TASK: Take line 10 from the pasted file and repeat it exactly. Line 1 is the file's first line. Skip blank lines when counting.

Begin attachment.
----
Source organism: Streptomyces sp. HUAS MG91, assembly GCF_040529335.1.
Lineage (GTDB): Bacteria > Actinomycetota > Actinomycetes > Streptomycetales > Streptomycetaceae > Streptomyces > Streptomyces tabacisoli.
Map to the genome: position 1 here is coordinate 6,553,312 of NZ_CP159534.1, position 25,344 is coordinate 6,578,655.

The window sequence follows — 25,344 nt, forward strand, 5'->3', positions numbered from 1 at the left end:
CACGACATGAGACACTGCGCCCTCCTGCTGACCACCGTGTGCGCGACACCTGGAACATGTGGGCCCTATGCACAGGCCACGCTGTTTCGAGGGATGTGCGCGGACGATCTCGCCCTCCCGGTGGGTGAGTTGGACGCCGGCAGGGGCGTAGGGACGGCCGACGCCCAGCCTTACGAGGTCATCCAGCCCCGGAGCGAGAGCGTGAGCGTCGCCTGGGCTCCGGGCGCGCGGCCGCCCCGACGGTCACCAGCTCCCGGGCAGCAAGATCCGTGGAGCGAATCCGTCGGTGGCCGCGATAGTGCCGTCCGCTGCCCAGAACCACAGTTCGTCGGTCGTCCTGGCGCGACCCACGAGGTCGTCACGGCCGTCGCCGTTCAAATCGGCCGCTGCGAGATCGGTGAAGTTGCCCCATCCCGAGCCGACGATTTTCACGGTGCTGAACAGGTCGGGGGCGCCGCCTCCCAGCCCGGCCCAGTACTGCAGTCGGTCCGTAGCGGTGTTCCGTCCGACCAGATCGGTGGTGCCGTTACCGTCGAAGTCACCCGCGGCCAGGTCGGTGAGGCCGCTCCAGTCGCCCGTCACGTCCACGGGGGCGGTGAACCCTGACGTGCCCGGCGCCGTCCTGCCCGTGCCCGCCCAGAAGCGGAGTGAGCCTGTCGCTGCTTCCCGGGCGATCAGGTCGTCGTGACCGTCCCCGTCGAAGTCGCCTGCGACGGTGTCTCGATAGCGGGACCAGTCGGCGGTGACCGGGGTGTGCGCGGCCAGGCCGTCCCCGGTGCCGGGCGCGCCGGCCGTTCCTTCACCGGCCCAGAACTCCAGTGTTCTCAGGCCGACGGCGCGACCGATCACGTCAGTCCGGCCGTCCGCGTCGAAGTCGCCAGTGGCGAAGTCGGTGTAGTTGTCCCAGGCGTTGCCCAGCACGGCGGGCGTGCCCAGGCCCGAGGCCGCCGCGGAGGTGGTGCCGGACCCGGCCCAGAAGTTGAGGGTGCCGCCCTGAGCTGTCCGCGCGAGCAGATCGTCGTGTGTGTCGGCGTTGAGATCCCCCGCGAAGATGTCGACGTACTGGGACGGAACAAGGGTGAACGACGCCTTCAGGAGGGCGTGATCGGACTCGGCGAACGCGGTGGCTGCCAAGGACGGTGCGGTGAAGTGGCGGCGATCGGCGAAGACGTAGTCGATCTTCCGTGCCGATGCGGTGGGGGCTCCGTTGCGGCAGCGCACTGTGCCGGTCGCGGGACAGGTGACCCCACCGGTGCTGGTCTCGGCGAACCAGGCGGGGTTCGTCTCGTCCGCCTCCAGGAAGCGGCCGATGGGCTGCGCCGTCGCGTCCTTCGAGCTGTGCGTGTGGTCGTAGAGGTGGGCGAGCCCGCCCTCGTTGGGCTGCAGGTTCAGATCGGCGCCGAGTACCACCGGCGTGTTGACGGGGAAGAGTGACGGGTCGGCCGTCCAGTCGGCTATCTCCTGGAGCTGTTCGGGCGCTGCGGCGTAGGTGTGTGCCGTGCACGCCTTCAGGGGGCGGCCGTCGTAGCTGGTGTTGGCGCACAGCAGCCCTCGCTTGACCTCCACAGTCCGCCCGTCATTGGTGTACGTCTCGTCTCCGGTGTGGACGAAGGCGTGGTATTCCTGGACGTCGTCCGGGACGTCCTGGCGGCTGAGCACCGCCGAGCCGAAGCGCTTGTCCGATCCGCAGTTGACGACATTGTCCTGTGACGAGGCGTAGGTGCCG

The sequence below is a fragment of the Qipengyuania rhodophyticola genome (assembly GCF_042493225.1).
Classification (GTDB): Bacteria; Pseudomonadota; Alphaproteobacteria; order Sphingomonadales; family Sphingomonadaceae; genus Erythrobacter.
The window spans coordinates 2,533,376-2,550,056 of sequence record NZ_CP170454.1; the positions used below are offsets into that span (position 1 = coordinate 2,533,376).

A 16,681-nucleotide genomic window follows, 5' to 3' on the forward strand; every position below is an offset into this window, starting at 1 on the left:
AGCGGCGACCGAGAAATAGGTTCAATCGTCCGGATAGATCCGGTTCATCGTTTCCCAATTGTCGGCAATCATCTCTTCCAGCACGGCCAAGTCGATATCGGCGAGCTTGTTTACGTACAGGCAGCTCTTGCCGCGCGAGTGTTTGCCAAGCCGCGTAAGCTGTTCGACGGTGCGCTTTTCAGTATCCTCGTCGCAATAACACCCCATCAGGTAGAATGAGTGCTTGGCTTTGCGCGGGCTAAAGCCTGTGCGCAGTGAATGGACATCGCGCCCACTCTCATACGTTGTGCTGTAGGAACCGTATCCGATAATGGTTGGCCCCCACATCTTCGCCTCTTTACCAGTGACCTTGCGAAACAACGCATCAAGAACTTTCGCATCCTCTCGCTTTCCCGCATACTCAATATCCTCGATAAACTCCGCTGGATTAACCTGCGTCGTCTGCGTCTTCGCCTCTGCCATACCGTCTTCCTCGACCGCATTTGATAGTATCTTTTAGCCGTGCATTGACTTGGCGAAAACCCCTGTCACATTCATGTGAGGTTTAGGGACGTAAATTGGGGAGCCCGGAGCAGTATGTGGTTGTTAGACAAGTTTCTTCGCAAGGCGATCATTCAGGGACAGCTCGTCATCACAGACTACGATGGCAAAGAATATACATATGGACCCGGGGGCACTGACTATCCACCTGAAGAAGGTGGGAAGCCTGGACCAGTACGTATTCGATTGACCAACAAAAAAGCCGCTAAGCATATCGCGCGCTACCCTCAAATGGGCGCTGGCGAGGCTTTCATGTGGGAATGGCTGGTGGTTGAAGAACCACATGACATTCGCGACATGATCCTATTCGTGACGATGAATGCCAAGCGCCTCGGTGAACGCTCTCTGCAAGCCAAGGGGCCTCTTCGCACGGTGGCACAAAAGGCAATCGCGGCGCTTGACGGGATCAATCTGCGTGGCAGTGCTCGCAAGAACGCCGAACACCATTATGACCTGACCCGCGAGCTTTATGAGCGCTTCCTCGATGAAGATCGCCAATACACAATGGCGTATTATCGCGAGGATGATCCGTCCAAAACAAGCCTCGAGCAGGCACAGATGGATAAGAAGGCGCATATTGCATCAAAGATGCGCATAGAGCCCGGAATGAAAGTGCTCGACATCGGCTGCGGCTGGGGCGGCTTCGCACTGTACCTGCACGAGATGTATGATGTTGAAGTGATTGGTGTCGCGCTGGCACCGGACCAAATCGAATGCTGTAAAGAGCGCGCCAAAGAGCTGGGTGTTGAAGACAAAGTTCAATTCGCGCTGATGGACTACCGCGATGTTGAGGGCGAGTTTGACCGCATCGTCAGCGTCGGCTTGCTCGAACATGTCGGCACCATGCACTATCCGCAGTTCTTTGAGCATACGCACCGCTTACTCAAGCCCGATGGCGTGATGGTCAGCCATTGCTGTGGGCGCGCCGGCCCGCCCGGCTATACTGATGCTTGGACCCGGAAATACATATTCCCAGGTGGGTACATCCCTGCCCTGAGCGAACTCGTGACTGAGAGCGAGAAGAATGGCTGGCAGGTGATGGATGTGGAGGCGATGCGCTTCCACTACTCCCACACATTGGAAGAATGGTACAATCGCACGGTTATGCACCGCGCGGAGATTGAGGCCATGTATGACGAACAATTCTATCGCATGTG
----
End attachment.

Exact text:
AGCGGCGACCGAGAAATAGGTTCAATCGTCCGGATAGATCCGGTTCATCGTTTCCCAATTGTCGGCAATCATCTCTTCCAGCACGGCCAAGTCGATATCGGCGAGCTTGTTTACGTACAGGCAGCTCTTGCCGCGCGAGTGTTTGCCAAGCCGCGTAAGCTGTTCGACGGTGCGCTTTTCAGTATCCTCGTCGCAATAACACCCCATCAGGTAGAATGAGTGCTTGGCTTTGCGCGGGCTAAAGCCTGTGCGCAGTGAATGGACATCGCGCCCACTCTCATACGTTGTGCTGTAGGAACCGTATCCGATAATGGTTGGCCCCCACATCTTCGCCTCTTTACCAGTGACCTTGCGAAACAACGCATCAAGAACTTTCGCATCCTCTCGCTTTCCCGCATACTCAATATCCTCGATAAACTCCGCTGGATTAACCTGCGTCGTCTGCGTCTTCGCCTCTGCCATACCGTCTTCCTCGACCGCATTTGATAGTATCTTTTAGCCGTGCATTGACTTGGCGAAAACCCCTGTCACATTCATGTGAGGTTTAGGGACGTAAATTGGGGAGCCCGGAGCAGTATGTGGTTGTTAGACAAGTTTCTTCGCAAGGCGATCATTCAGGGACAGCTCGTCATCACAGACTACGATGGCAAAGAATATACATATGGACCCGGGGGCACTGACTATCCACCTGAAGAAGGTGGGAAGCCTGGACCAGTACGTATTCGATTGACCAACAAAAAAGCCGCTAAGCATATCGCGCGCTACCCTCAAATGGGCGCTGGCGAGGCTTTCATGTGGGAATGGCTGGTGGTTGAAGAACCACATGACATTCGCGACATGATCCTATTCGTGACGATGAATGCCAAGCGCCTCGGTGAACGCTCTCTGCAAGCCAAGGGGCCTCTTCGCACGGTGGCACAAAAGGCAATCGCGGCGCTTGACGGGATCAATCTGCGTGGCAGTGCTCGCAAGAACGCCGAACACCATTATGACCTGACCCGCGAGCTTTATGAGCGCTTCCTCGATGAAGATCGCCAATACACAATGGCGTATTATCGCGAGGATGATCCGTCCAAAACAAGCCTCGAGCAGGCACAGATGGATAAGAAGGCGCATATTGCATCAAAGATGCGCATAGAGCCCGGAATGAAAGTGCTCGACATCGGCTGCGGCTGGGGCGGCTTCGCACTGTACCTGCACGAGATGTATGATGTTGAAGTGATTGGTGTCGCGCTGGCACCGGACCAAATCGAATGCTGTAAAGAGCGCGCCAAAGAGCTGGGTGTTGAAGACAAAGTTCAATTCGCGCTGATGGACTACCGCGATGTTGAGGGCGAGTTTGACCGCATCGTCAGCGTCGGCTTGCTCGAACATGTCGGCACCATGCACTATCCGCAGTTCTTTGAGCATACGCACCGCTTACTCAAGCCCGATGGCGTGATGGTCAGCCATTGCTGTGGGCGCGCCGGCCCGCCCGGCTATACTGATGCTTGGACCCGGAAATACATATTCCCAGGTGGGTACATCCCTGCCCTGAGCGAACTCGTGACTGAGAGCGAGAAGAATGGCTGGCAGGTGATGGATGTGGAGGCGATGCGCTTCCACTACTCCCACACATTGGAAGAATGGTACAATCGCACGGTTATGCACCGCGCGGAGATTGAGGCCATGTATGACGAACAATTCTATCGCATGTG